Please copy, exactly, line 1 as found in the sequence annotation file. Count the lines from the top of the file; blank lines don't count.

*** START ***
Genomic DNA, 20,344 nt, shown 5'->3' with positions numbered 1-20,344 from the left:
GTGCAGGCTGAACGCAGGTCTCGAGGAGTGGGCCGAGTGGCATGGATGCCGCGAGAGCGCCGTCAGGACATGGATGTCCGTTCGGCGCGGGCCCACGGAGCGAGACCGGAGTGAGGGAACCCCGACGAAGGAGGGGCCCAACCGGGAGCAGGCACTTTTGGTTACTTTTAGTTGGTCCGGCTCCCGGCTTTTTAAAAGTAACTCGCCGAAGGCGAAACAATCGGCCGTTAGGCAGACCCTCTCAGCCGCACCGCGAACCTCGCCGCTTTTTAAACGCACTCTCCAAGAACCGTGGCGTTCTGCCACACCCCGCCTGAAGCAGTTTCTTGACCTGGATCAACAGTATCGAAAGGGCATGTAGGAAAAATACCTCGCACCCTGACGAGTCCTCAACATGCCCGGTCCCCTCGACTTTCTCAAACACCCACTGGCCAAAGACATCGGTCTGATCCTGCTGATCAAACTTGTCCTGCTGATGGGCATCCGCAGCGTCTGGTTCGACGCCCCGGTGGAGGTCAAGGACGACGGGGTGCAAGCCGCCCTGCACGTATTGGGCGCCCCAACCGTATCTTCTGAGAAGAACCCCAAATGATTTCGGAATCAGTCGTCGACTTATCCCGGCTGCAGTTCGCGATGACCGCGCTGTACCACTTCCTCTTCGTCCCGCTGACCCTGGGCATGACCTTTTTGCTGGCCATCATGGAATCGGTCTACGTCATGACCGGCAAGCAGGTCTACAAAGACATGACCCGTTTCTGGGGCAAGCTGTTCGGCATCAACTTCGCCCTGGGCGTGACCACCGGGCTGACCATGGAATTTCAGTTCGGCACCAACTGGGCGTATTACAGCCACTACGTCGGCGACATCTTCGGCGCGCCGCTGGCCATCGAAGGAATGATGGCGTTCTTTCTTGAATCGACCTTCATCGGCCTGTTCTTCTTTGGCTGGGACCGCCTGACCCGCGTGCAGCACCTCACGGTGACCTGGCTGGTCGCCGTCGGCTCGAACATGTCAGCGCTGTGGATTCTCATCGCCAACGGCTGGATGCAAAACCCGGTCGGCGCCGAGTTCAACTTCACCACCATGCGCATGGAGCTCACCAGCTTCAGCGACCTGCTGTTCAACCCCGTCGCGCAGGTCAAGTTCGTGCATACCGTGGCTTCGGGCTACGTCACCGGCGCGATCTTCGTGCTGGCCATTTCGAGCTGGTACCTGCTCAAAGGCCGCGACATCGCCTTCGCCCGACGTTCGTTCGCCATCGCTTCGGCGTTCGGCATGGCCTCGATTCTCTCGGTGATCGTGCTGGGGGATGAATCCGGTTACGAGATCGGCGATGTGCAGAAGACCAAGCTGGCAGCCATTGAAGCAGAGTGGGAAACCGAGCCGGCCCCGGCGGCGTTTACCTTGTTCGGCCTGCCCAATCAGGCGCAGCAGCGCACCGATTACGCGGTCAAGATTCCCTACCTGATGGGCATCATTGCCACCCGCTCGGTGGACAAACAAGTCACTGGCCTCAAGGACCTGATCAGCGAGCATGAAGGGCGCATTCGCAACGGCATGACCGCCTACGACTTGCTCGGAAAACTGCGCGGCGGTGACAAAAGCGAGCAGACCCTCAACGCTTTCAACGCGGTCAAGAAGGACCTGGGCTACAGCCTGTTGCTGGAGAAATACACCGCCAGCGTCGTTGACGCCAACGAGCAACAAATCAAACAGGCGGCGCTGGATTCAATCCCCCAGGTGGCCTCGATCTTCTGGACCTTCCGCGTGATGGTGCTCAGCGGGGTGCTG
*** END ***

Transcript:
Genomic DNA, 20,344 nt, shown 5'->3' with positions numbered 1-20,344 from the left: